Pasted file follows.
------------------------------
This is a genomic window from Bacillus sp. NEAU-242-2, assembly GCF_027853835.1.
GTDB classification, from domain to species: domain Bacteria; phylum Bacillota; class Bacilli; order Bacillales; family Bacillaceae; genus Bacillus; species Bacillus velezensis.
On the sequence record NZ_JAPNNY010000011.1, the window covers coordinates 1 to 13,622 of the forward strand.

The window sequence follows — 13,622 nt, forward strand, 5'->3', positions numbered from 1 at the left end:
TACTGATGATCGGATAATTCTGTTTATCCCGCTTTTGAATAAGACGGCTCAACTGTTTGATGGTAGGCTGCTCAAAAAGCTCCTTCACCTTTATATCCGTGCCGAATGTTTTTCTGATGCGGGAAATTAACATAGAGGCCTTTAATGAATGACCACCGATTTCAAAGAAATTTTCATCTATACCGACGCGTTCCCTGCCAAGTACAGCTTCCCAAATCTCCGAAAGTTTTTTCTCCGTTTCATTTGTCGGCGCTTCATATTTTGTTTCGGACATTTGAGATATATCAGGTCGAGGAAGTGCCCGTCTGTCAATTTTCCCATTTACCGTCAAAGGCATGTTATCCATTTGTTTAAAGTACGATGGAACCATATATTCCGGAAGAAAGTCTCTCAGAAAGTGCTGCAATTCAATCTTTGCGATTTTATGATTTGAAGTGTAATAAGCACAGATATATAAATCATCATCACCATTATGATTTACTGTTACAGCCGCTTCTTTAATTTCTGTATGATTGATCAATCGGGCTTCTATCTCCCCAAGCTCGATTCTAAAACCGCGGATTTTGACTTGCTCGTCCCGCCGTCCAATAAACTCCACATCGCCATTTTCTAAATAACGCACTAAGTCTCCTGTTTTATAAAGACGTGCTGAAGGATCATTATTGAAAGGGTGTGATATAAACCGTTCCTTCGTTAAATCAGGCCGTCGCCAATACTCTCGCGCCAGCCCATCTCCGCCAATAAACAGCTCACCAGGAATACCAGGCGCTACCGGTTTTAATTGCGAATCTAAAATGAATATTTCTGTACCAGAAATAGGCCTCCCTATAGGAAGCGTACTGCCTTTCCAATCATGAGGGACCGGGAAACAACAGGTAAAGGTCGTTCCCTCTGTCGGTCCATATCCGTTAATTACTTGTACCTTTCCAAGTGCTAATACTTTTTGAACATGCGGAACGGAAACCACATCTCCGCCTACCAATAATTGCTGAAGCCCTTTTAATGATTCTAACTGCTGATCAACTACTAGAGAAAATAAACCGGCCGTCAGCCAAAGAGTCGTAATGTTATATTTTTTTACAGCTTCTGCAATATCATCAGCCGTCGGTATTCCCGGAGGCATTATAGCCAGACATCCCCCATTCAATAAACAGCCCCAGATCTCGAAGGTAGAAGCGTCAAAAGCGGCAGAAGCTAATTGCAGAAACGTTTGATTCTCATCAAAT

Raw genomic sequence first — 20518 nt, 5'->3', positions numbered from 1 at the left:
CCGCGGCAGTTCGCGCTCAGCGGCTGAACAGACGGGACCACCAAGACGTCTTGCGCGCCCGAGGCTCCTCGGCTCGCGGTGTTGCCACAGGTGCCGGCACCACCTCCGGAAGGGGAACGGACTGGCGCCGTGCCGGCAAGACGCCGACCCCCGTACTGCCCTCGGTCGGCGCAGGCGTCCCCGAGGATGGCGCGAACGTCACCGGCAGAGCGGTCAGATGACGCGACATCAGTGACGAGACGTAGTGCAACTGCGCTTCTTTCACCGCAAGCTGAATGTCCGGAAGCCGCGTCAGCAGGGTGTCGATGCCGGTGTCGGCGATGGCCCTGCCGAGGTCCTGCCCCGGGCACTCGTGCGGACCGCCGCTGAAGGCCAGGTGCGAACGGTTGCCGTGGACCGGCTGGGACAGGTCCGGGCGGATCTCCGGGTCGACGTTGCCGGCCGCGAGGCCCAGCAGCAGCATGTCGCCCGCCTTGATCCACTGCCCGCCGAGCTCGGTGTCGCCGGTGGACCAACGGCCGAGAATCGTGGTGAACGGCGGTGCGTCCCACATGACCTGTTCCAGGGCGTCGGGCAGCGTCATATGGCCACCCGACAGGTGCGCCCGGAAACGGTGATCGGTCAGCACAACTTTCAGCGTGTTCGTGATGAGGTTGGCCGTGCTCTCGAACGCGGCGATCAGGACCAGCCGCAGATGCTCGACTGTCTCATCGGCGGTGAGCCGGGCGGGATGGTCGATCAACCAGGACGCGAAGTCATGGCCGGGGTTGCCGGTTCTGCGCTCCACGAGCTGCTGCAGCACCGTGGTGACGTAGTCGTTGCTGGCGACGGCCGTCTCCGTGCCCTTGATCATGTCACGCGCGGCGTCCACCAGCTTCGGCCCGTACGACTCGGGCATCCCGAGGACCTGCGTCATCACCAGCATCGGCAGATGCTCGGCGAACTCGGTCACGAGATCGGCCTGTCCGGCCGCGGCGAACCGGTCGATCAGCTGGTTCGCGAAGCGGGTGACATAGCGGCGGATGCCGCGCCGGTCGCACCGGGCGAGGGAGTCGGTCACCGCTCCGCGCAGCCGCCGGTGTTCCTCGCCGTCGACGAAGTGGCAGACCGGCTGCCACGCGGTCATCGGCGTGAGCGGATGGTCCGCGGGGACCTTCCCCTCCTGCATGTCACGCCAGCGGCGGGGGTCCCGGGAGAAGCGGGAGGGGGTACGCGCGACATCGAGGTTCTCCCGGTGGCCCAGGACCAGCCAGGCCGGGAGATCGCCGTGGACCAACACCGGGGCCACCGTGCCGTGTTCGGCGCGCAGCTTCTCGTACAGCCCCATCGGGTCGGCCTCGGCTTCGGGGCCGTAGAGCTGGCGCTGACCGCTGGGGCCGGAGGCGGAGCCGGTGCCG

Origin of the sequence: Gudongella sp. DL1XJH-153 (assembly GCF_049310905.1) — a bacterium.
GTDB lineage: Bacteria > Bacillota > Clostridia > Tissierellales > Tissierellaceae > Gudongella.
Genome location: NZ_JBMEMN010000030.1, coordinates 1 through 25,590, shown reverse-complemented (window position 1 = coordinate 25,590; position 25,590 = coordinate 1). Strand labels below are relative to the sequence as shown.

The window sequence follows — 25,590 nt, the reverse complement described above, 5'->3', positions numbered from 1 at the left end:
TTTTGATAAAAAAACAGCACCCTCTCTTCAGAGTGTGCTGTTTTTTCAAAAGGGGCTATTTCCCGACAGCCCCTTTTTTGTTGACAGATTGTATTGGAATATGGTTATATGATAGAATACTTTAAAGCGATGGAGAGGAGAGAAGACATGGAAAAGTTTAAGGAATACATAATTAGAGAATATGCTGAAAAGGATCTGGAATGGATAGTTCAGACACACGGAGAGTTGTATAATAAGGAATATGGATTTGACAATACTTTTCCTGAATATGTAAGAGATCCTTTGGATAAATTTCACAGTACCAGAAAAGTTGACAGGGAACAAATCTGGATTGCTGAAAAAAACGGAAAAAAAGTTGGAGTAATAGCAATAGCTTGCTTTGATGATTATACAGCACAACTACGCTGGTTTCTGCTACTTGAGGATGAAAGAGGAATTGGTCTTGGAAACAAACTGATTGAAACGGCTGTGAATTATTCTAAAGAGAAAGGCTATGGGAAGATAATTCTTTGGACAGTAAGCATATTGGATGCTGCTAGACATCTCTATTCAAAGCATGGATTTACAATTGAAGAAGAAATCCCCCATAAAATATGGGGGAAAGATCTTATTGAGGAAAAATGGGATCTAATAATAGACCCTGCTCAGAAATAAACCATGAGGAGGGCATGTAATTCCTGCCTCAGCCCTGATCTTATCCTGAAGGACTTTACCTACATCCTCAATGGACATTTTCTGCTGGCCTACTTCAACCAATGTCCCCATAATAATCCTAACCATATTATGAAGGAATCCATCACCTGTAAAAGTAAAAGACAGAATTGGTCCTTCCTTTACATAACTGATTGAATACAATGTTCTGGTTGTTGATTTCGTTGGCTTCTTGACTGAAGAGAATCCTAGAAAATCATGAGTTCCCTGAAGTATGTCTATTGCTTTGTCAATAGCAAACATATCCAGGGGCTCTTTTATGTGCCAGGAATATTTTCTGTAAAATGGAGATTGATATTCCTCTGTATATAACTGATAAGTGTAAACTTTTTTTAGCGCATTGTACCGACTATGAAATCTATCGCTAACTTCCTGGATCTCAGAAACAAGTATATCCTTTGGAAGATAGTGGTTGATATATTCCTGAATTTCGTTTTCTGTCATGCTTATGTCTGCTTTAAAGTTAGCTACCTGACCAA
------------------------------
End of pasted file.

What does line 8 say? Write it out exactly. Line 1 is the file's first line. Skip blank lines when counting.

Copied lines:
Origin of the sequence: Gudongella sp. DL1XJH-153 (assembly GCF_049310905.1) — a bacterium.